What Grinder seems to think Kuhn meant by "paradigm shift" is something like a gestalt shift, a change in the way we look at things, a change in perspective. Kant might fit the bill for this notion. Kant rejected the old way of doing epistemology, which was to ask 'how can we bring ourselves to understand the world?' What we ought to ask, said Kant, is 'how is it possible that the world comes to be understood by us?' This was truly a revolutionary move in the history of philosophy, for it asserted that the world must conform to the conditions imposed on it by the one experiencing the world. The notion that one has the truth when one's mind conforms with the world is rejected in favor of the notion that all knowledge is subjective because it is impossible without experience which is essentially subjective. Copernicus had said, in essence, let's see how things look with the Sun at the center of the universe, instead of the Earth. Kant said, in essence, let's examine how we know the world by assuming that the world must conform to the mind, rather than the mind conform to the world. Copernicus, however, could be considered as contributing to a paradigm shift in science. If he were right about the earth and other planets going around the sun rather than the sun and the other planets going around the earth--and he was--then astronomers could no longer do astronomy without profound changes in their fundamental concepts about the nature of the heavens. On the other hand, there is no way to know if Kant is right. We can accept or reject his theory. We can continue to do philosophy without being Kantians, but we cannot continue to do astronomy without accepting the heliocentric hypothesis and rejecting the geocentric one. What did Grinder and Bandler do that makes it impossible to continue doing psychology or therapy or semiotics or philosophy without accepting their ideas? Nothing.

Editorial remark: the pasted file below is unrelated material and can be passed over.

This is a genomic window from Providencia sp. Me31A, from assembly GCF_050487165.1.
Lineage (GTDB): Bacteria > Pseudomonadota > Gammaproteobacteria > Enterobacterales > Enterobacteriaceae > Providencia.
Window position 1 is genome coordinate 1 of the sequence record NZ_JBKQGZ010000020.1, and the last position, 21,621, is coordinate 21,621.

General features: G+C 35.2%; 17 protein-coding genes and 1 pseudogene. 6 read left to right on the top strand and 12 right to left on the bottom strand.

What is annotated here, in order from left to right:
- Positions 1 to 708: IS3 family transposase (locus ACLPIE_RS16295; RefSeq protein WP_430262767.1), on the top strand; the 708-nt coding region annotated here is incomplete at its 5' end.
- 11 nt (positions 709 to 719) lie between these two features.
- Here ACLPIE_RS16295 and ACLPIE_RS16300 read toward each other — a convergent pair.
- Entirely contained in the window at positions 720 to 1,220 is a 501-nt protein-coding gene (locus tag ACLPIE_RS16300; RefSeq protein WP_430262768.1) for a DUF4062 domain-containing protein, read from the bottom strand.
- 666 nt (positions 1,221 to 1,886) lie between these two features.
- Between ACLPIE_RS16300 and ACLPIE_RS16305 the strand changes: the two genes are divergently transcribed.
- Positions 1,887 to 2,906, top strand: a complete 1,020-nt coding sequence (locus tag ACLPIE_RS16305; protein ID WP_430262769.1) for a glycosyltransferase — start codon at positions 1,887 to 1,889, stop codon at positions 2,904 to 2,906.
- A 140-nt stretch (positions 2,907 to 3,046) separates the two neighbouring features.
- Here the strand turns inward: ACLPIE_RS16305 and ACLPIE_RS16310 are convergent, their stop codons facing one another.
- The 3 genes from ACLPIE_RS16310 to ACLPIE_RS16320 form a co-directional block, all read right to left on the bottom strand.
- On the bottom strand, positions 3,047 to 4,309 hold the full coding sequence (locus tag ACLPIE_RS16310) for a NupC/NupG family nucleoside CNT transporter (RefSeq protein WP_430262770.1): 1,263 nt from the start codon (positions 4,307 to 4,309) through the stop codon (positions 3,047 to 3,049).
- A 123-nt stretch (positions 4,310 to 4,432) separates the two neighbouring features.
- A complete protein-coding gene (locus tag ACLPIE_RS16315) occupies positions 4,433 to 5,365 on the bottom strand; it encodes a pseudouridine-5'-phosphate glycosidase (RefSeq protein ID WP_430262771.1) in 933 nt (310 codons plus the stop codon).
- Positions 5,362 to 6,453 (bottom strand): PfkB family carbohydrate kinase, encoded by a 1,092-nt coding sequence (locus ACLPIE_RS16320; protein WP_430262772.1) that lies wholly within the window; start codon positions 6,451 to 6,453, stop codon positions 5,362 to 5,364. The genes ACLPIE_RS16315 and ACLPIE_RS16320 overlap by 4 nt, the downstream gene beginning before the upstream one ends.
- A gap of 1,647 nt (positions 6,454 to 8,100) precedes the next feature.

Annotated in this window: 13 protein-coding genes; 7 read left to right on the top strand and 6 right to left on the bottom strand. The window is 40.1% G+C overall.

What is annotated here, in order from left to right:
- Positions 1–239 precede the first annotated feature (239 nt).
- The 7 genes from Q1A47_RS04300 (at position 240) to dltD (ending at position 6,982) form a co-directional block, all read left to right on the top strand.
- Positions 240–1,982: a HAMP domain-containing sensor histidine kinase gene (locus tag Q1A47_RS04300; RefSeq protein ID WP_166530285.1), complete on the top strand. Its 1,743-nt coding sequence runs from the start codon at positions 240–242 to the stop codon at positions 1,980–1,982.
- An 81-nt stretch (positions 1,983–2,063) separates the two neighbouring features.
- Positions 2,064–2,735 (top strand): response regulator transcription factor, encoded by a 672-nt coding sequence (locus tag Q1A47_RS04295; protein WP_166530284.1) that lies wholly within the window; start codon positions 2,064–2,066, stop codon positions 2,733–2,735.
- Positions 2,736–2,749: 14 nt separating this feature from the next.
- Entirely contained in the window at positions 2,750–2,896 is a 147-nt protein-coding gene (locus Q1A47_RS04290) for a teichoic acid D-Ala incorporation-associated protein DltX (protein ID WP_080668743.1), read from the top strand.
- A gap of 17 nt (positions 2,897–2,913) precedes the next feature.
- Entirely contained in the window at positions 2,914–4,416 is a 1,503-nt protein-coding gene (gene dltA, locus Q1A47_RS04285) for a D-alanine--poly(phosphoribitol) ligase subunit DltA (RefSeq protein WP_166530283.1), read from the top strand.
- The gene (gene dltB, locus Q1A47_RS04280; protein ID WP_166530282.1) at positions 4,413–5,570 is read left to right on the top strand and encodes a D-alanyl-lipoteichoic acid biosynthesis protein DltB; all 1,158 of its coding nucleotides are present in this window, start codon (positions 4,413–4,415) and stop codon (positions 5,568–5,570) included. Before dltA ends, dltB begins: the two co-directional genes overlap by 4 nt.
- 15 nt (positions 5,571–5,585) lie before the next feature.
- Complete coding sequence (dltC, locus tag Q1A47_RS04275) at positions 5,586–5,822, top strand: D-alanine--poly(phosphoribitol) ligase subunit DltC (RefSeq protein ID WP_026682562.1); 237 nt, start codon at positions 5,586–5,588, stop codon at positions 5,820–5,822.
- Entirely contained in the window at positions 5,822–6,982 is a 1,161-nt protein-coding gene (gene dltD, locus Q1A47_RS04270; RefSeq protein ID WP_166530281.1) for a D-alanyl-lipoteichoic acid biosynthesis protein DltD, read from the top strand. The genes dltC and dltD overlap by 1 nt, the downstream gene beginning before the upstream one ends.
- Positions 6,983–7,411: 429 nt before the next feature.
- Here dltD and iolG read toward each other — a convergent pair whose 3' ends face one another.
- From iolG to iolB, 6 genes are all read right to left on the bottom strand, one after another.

Do people benefit from NLP?
While I do not doubt that many people benefit from NLP training sessions, there seem to be several false or questionable assumptions upon which NLP is based. Their beliefs about the unconscious mind, hypnosis and the ability to influence people by appealing directly to the subconscious mind are unsubstantiated. All the scientific evidence which exists on such things indicates that what NLP claims is not true. You cannot learn to "speak directly to the unconscious mind " as Erickson and NLP claim, except in the most obvious way of using the power of suggestion.

NLP claims that its experts have studied the thinking of great minds and the behavior patterns of successful people and have extracted models of how they work. "From these models, techniques for quickly and effectively changing thoughts, behaviors and beliefs that get in your way have been developed."* But studying Einstein's or Tolstoy's work might produce a dozen "models" of how those minds worked. There is no way to know which, if any, of the models is correct. It is a mystery why anyone would suppose that any given model would imply techniques for quick and effective change in thoughts, actions and beliefs. I think most of us intuitively grasp that even if we were subjected to the same experiences which Einstein or Tolstoy had, we would not have become either. Surely, we would be significantly different from whom we've become, but without their brains to begin with, we would have developed quite differently from either of them.